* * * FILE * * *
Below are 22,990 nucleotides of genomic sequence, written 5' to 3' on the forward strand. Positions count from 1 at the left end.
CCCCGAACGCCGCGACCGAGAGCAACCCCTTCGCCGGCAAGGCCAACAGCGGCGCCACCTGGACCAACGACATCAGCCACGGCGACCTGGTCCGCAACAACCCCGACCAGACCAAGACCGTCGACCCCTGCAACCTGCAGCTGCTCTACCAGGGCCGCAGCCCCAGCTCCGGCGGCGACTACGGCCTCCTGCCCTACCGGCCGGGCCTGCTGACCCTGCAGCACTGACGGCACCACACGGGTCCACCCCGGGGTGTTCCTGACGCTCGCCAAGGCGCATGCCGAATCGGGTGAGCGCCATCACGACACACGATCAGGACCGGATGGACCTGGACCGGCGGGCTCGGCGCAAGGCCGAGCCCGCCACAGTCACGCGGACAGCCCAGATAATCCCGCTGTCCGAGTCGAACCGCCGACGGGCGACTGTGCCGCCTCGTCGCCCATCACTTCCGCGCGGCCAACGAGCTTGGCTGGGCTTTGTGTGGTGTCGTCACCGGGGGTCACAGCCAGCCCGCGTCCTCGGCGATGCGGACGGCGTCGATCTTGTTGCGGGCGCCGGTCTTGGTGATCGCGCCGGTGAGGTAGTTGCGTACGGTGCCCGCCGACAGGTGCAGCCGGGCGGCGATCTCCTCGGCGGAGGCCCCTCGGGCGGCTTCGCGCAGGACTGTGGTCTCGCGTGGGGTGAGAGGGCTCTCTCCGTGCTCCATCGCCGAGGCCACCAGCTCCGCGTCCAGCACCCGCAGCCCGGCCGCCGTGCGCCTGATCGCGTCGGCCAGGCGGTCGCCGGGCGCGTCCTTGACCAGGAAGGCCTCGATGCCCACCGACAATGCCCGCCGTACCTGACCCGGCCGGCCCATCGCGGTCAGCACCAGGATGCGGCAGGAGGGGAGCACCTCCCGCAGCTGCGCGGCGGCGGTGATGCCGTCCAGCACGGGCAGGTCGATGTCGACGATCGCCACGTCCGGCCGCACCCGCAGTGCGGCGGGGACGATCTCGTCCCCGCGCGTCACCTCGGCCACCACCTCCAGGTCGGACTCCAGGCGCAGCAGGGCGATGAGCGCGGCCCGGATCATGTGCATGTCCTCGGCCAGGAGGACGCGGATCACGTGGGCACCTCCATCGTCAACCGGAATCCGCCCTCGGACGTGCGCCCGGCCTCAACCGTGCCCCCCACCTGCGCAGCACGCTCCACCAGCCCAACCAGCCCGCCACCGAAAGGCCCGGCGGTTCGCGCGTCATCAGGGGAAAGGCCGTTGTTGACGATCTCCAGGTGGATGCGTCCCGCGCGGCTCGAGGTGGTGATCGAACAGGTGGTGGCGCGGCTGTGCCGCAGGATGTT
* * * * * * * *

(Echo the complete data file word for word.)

Below are 22,990 nucleotides of genomic sequence, written 5' to 3' on the forward strand. Positions count from 1 at the left end.
CCCCGAACGCCGCGACCGAGAGCAACCCCTTCGCCGGCAAGGCCAACAGCGGCGCCACCTGGACCAACGACATCAGCCACGGCGACCTGGTCCGCAACAACCCCGACCAGACCAAGACCGTCGACCCCTGCAACCTGCAGCTGCTCTACCAGGGCCGCAGCCCCAGCTCCGGCGGCGACTACGGCCTCCTGCCCTACCGGCCGGGCCTGCTGACCCTGCAGCACTGACGGCACCACACGGGTCCACCCCGGGGTGTTCCTGACGCTCGCCAAGGCGCATGCCGAATCGGGTGAGCGCCATCACGACACACGATCAGGACCGGATGGACCTGGACCGGCGGGCTCGGCGCAAGGCCGAGCCCGCCACAGTCACGCGGACAGCCCAGATAATCCCGCTGTCCGAGTCGAACCGCCGACGGGCGACTGTGCCGCCTCGTCGCCCATCACTTCCGCGCGGCCAACGAGCTTGGCTGGGCTTTGTGTGGTGTCGTCACCGGGGGTCACAGCCAGCCCGCGTCCTCGGCGATGCGGACGGCGTCGATCTTGTTGCGGGCGCCGGTCTTGGTGATCGCGCCGGTGAGGTAGTTGCGTACGGTGCCCGCCGACAGGTGCAGCCGGGCGGCGATCTCCTCGGCGGAGGCCCCTCGGGCGGCTTCGCGCAGGACTGTGGTCTCGCGTGGGGTGAGAGGGCTCTCTCCGTGCTCCATCGCCGAGGCCACCAGCTCCGCGTCCAGCACCCGCAGCCCGGCCGCCGTGCGCCTGATCGCGTCGGCCAGGCGGTCGCCGGGCGCGTCCTTGACCAGGAAGGCCTCGATGCCCACCGACAATGCCCGCCGTACCTGACCCGGCCGGCCCATCGCGGTCAGCACCAGGATGCGGCAGGAGGGGAGCACCTCCCGCAGCTGCGCGGCGGCGGTGATGCCGTCCAGCACGGGCAGGTCGATGTCGACGATCGCCACGTCCGGCCGCACCCGCAGTGCGGCGGGGACGATCTCGTCCCCGCGCGTCACCTCGGCCACCACCTCCAGGTCGGACTCCAGGCGCAGCAGGGCGATGAGCGCGGCCCGGATCATGTGCATGTCCTCGGCCAGGAGGACGCGGATCACGTGGGCACCTCCATCGTCAACCGGAATCCGCCCTCGGACGTGCGCCCGGCCTCAACCGTGCCCCCCACCTGCGCAGCACGCTCCACCAGCCCAACCAGCCCGCCACCGAAAGGCCCGGCGGTTCGCGCGTCATCAGGGGAAAGGCCGTTGTTGACGATCTCCAGGTGGATGCGTCCCGCGCGGCTCGAGGTGGTGATCGAACAGGTGGTGGCGCGGCTGTGCCGCAGGATGTT